I wonder if we haven’t taken on the sin of self-centered, worldly desires of our foreigners, too, instead of helping them understand worship is not about them, not about their likes or dislikes, but about a sacrificial surrender and focus on God? Do we inside the church prepare those who are on the fringe to worship God in spirit and truth, or are we just interested in making them like us?

Who are we listening to? If we are listening to the “foreign rabble,” or today’s unchurched, we might be listening to the wrong people. At least that’s what I see here in God’s Word.

(2 Kings 16-17) What Do We Lose?

I’m going to challenge you to read these two chapters today. I’ll let Scripture speak for itself. But if you can’t read both chapters, hear what I believe God would have us consider today:

“To satisfy the king of Assyria, he (King Ahaz) removed from the Lord’s temple the Sabbath canopy they had built in the palace, and he closed the outer entrance.” (16:18)

“They (the Jews) feared the Lord, but they also worshiped their own gods according to the practice of the nations from which they had been deported.” (17:33)

“They (the Jews) feared the Lord but also served their idols.” (17:41)

Do you recognize the Church, or maybe your own heart? Are we trying to worship God and still satisfy the world? What do we lose when we do that?

I once heard someone we commonly refer to as a “worship leader” say his goal was to make worship fun.

Fun for whom? God?


What do we lose if worship becomes about the enjoyment of the worshiper? What do we lose if we water down Scripture to make it more palatable for the listener? What do we do if we hide behind a cutsie name for our fellowship so the world will feel comfortable?

What do we lose? What does Scripture tell us?

(Genesis 20-25) Not Harsh Enough

We question Sarah’s treatment of Hagar and think she was too harsh when she sent Hagar and Ishmael away. We see Abraham having other children after Sarah died, and he sent those children away as well. What’s up with that?

Sarah’s words spoke to me today:

Drive out the slave with her son, for the son of this slave will not be a coheir with my son Isaac. (21:10)

Are we that protective of that which we hold dear, of the very promise of God?

I believe the Church has become a wishy-washy, bleeding hearts club where we are so concerned about offending, we’ve allowed anything and anyone into our midst. In fact, we have the idea we need to be inviting non-believers into our fellowship. We’ve been told to think we will rub off on them, but I wonder if the opposite isn’t true.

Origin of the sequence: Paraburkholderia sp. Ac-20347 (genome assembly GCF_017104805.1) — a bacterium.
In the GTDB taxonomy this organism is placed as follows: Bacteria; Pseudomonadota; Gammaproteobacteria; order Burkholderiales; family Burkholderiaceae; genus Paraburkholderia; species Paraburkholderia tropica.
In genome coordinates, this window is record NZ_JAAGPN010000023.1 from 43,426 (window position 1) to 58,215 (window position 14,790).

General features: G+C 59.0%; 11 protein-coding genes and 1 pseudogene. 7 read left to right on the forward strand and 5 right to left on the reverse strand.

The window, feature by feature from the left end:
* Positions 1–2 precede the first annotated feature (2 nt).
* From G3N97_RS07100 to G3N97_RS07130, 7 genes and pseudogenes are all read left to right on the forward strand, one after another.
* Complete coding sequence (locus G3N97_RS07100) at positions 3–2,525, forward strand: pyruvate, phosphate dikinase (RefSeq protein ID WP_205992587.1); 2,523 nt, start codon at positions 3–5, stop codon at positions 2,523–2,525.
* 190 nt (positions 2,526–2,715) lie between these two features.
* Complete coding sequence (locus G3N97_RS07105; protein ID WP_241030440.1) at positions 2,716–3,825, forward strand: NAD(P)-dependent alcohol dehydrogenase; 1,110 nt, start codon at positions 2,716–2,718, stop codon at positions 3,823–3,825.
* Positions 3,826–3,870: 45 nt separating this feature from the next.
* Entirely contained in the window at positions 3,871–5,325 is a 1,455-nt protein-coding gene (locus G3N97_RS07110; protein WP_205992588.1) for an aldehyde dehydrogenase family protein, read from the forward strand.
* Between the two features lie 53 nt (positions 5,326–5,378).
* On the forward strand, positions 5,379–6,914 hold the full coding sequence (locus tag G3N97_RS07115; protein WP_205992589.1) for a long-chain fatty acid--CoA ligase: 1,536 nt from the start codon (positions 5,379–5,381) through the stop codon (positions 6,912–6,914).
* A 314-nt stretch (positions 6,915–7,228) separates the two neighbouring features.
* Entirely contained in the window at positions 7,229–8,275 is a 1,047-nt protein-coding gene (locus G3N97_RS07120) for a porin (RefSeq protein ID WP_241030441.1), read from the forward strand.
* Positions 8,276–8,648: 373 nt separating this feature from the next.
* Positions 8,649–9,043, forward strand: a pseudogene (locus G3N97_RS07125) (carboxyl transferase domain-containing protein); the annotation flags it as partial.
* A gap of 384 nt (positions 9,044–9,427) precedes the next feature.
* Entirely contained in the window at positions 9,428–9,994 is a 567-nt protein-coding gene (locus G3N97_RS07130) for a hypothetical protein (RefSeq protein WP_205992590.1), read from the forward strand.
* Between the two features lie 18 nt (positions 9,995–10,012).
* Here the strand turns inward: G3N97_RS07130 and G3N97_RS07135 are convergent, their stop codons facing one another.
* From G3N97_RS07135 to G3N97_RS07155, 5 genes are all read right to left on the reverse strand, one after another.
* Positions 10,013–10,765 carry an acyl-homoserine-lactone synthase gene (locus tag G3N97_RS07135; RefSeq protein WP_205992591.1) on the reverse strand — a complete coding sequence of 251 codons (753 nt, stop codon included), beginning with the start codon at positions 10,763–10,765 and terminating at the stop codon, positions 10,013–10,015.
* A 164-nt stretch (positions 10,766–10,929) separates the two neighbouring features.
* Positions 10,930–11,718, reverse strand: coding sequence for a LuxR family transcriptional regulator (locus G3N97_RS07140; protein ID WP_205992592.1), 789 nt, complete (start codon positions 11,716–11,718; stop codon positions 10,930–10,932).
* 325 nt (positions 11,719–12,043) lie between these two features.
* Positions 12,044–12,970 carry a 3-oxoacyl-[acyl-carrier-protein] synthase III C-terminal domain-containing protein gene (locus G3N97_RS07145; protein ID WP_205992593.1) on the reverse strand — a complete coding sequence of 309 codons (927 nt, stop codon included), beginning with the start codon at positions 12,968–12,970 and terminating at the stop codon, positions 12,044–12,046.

We’ve fashioned our worship service so it’s attractive to non-believers. We’ve watered down our sermons so as not to step on toes of non-believers, because we don’t want them to stop attending and giving to our worthless ministry.

Yes, worthless.

Because the Bible is clear. The purity of the Truth, the Gospel of Jesus and the Holiness of God must be protected. There are no co-heirs with God’s Promise. The Church must drive out any hint of compromise or threat of compromise in order to retain its purity.

You might think that’s harsh. I think it’s not harsh enough.

Forget About Yourself Altogether (Nehemiah 8)

Hearing God’s Word read to them grieved the people. They worshiped God with their heads down, “faces to the ground.” Standing in the presence of Holy God will do that to you.

C.S. Lewis said this in his book, “Mere Christianity:”

“The real test of being in the presence of God is, that you either forget about yourself altogether or see yourself as a small, dirty object. It’s better to forget about yourself altogether.”

Please don’t attend church for the experience. Please don’t worship God for the blessing. Please don’t judge worship of God on the basis of how many hands are raised, or people clapping, or how loud the praise team drums are playing. Forget about yourself altogether.

Worship is about God.

After their worship service where God’s Word was read and explained, Nehemiah told the people to go, stop weeping, enjoy some good food, take care of each other.

Do not grieve, for the joy of the Lord is your strength. (10b)

The celebration came after worship, not during. I know people don’t want to hear this. I know we’ve been made to think worship should be a rocking party, resulting in an euphoric experience.

But the more I read God’s Word the more I am convinced that is not worship. Worship can’t be about me.

It’s better to forget about yourself altogether.

Ezra 3:10-13; The Good Old Days